By John Helmer, Moscow

A man loses his life while he’s on a mission for one or two countries’ secret services in their attempt to change the regime of a third country. It’s a life or death risk he’s running but he calculates he’s well protected.  He miscalculates; the outcome is fatal.

The third country’s regime miscalculates too. Their agents hastened his death (manslaughter), possibly murdered him (premeditation); they certainly disposed of his corpse (class-3 felony). As they made their escape, their aircraft was intercepted in the air over the first country, but the ruler of that country allowed the aircraft to fly on safely. Almost everything subsequently announced by officials of each of the three countries, or leaked by them to their media; also, almost everything announced by employers and spokesmen for the dead man, is incomplete, misleading, fabricated, disinformation, or  bald-faced lies.

This is the case of the dead Jamal Khashoggi (pronounced ), willing agent of the US and Turkey for regime change in Saudi Arabia.

None of this involves Russia directly, and until now there’s been no blame cast at Russia’s secret services, the General Staff, or President Vladimir Putin for what has happened. Not even if Russian interests benefit, have the Russia-hating media and the US Congress accused Putin of masterminding the Khashoggi case. But strategically in the Middle East, and tactically on Russia’s war fronts in Syria, Iran, and the Balkans, Russian interests do benefit – although not a single Russian politician, security analyst, academic expert, or media commentator will say so.

They think that gloating or schadenfreude, the satisfaction felt from another’s misfortune, especially an enemy’s, is impossible for Russians in the Khashoggi case because it’s much too complicated. (more…)


By John Helmer, Moscow

Oleg Deripaska has been in love, tough love, with the High Court in London for years. That’s to say, he regards the court as one of his personal appendages with which to pummel his rivals into doing what he demands.   Since 2005 the court record shows Deripaska has been a principal, plaintiff or defendant, in 95 cases. That represents an average of more than seven Deripaska cases per year; one case every two months.

Four of the most recent ones   stand out differently from all the rest, but Deripaska doesn’t quite. Instead, he is financing Lolita Danilina to sue her former lover, Vladimir Chernukhin, a one-time  Finance Ministry  and Vnesheconombank official, for his share of the Moscow real estate on which stand several of Deripaska’s businesses. Chernukhin has already won a London arbitration proceeding for $95.2 million in compensation from Deripaska for his half-share of the property.  To avoid paying, Deripaska  engaged Danilina to sue Chernukhin,  claiming that because her name was on the property papers,  she, not Chernukhin, should get Deripaska’s money. Her agreement with Deripaska is that if she wins, Deripaska will give her a tenth of the payment and keep the rest for himself. In the meantime, the British judges have ordered Deripaska to give the court control of shares worth $245 million as security in case Chernukhin wins.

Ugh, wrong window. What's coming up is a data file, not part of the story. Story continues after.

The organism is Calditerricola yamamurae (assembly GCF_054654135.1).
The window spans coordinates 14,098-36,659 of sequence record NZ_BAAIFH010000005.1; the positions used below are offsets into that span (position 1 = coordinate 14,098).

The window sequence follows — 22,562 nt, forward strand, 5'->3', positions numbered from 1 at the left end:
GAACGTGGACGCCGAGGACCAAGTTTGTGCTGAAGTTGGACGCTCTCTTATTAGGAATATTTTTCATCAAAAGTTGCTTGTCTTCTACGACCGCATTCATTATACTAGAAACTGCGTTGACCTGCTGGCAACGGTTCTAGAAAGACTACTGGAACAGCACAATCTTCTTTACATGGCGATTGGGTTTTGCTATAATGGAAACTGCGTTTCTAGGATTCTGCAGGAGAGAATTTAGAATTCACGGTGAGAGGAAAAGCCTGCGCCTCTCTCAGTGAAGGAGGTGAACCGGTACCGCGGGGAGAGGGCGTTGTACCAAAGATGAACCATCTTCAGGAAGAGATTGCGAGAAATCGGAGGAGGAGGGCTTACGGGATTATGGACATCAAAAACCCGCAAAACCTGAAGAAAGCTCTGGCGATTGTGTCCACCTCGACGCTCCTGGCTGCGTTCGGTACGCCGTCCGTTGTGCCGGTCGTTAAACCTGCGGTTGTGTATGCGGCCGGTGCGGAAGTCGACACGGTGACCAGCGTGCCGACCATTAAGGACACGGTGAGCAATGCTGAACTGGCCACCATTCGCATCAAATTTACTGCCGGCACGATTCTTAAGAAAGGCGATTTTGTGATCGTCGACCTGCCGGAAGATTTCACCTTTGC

Two other things stand out in the case. One is that it is the first time a British court has exposed the illegality of an intelligence report by C, chief of the Secret Intelligence Service (MI6). Actually, a report by Sir John Scarlett (C between 2004 and 2009) who retired to operate his own private intelligence agency called SC. Scarlett was hired by Chernukhin to compile a dossier on Danilina proving she had been no more than Chernukhin’s front, and is now Deripaska’s front. The court acknowleged the likelihood that Scarlett’s report was a violation of Danilina’s information privacy.

Last, though hardly least, is a veracity which everyone who has investigated Chernukhin in Russia suspects, but noone has mentioned in the London litigation. This is the suspicion that Chernukhin acquired his assets by corrupt means, diverting dozens of millions of dollars out of his bank and into his own pocket, as well as taking bribes from Russian borrowers whom Vnescheconombank financed, either with loans no other bank would approve, or loans not intended to be repaid.

By the legal doctrine of clean hands, Chernukhin should not expect a British court to award him property he gained by an unlawful enterprise of his own. “A dirty dog”, according to a well-known explanation of the British law, “will not have justice by the court”.  So far in the proceedings, noone has argued this doctrine against Chernukhin. Chernukhin himself through his London lawyers refuses to explain where his money came from to buy such valuable real estate with Deripaska, nor the source of more than $135 million in commercial real estate he has subsequently  acquired in London, an airplane worth another $25 million, and Conservative Party  investments he and his wife have  made of more than a million pounds.  

Chernukhin and his London lawyers were asked “how Mr Chernukhin explains the lawfulness of the sources of his substantial wealth from which he has made asset purchases in the UK exceeding £150 million, quite apart from the $100 million shareholding claim on Mr Deripaska.” The lawyers refused to answer, referring instead to Chernukhin; he refused to reply.  According to their spokesman, “please also note I shall not respond to any further emails from you in this respond.” (more…)


By John Helmer, Moscow

“I consider myself a person from here” Yuri Slezkine, a US historian, told a Russian interviewer  in May.  “I feel at home in the elements of the Russian language and within the Russian cultural tradition. I live and work in America, but it is incredibly important to me that my local colleagues and interested readers learn about this book and take it as part of Russian scientific and literary life.”